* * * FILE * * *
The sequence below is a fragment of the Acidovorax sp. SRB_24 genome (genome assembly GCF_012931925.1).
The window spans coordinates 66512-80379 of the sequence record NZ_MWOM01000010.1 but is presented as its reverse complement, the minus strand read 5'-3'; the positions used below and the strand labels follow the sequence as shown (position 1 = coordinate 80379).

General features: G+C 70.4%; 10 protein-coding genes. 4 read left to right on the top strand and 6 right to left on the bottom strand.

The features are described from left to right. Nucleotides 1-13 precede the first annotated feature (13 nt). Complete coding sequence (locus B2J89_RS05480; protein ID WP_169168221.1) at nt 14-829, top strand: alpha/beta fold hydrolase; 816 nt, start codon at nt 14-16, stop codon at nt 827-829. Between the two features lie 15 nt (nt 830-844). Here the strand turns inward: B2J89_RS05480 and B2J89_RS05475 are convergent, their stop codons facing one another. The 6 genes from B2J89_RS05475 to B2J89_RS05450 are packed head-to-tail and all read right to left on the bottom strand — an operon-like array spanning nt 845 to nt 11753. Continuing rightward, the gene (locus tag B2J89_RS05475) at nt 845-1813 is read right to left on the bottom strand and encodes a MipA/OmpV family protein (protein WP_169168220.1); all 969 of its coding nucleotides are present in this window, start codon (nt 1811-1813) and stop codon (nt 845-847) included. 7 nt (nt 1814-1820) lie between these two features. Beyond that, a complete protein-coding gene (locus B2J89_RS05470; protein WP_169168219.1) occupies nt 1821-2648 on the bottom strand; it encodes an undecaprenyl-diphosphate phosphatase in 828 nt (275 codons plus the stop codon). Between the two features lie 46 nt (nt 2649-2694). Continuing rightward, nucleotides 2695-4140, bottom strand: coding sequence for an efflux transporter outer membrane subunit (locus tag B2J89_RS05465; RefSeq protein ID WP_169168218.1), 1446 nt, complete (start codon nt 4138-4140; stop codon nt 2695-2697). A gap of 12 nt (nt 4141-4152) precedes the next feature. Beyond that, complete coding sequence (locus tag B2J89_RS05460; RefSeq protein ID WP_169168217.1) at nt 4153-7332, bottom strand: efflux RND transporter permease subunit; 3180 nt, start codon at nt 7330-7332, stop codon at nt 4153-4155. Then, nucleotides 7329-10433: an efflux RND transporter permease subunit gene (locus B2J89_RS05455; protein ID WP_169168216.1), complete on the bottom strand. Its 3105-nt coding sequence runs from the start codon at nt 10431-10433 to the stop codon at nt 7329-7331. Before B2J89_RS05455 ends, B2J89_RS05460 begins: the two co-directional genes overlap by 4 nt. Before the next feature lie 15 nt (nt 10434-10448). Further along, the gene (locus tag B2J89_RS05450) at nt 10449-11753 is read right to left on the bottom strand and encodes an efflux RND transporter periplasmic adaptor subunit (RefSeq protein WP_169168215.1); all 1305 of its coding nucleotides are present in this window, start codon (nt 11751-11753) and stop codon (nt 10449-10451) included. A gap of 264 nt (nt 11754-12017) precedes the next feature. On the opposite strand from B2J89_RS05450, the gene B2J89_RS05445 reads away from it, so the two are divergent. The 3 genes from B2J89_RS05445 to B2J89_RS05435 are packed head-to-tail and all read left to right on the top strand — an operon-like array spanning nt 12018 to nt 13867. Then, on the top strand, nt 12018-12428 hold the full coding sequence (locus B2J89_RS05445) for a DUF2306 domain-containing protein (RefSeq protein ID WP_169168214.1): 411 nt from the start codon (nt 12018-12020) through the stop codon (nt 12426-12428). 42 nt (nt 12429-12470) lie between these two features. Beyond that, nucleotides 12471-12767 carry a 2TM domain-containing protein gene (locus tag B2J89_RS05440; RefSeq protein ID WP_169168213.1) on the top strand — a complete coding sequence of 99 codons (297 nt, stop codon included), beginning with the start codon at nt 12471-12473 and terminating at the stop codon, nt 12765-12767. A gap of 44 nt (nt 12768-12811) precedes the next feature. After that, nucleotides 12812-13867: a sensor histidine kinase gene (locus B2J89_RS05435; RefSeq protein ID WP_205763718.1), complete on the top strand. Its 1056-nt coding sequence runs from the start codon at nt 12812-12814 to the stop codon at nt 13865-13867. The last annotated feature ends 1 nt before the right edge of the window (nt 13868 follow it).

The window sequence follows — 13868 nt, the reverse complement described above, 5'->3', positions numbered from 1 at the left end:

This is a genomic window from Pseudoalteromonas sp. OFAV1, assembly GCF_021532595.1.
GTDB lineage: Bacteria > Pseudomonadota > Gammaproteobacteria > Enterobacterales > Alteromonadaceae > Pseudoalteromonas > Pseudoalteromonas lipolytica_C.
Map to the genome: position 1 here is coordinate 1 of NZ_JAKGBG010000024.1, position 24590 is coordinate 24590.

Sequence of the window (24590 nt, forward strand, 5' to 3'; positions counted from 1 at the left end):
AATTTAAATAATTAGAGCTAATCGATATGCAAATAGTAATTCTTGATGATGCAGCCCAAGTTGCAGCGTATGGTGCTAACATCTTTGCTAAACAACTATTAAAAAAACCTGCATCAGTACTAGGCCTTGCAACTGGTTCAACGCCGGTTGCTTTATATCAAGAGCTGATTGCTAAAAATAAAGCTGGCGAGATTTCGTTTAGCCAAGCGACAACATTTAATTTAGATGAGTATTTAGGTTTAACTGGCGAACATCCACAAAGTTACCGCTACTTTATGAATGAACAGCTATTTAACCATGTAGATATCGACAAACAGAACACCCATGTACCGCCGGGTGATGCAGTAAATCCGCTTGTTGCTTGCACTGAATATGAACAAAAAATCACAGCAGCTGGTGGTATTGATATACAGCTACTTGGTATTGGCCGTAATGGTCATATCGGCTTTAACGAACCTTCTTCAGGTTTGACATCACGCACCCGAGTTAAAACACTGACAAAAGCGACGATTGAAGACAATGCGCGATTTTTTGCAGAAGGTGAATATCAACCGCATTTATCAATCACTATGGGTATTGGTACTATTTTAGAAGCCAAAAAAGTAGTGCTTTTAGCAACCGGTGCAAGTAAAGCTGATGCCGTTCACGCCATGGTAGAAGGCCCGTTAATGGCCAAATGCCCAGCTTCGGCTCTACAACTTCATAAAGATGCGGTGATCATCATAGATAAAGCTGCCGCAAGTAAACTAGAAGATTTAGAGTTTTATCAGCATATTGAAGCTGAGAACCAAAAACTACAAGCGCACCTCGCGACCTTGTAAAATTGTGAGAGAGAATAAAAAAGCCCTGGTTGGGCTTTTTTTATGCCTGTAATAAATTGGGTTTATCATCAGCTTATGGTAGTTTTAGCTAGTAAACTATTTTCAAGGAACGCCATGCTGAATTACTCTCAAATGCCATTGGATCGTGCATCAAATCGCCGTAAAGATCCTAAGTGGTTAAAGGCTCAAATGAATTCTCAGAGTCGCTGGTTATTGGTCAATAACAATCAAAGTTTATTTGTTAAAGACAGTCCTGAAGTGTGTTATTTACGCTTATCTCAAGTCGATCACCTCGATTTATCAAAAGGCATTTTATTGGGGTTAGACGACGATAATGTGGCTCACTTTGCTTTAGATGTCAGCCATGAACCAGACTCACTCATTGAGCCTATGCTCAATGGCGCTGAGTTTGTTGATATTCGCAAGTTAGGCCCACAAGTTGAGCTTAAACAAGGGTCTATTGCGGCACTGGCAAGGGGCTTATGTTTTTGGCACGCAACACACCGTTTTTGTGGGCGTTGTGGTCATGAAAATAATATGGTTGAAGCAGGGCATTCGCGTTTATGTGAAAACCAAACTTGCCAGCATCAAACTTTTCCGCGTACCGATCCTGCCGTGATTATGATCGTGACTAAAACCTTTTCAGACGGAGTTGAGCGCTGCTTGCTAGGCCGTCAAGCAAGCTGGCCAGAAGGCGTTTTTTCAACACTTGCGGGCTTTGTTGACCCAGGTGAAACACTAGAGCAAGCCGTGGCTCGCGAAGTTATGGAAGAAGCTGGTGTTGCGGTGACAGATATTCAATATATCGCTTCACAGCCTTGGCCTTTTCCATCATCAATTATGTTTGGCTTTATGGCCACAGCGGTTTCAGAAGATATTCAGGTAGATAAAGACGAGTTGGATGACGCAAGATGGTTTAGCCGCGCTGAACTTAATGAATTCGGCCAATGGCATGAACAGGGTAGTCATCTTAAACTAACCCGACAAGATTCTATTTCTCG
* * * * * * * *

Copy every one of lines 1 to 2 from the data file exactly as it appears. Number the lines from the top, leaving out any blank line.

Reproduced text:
The sequence below is a fragment of the Acidovorax sp. SRB_24 genome (genome assembly GCF_012931925.1).
The window spans coordinates 66512-80379 of the sequence record NZ_MWOM01000010.1 but is presented as its reverse complement, the minus strand read 5'-3'; the positions used below and the strand labels follow the sequence as shown (position 1 = coordinate 80379).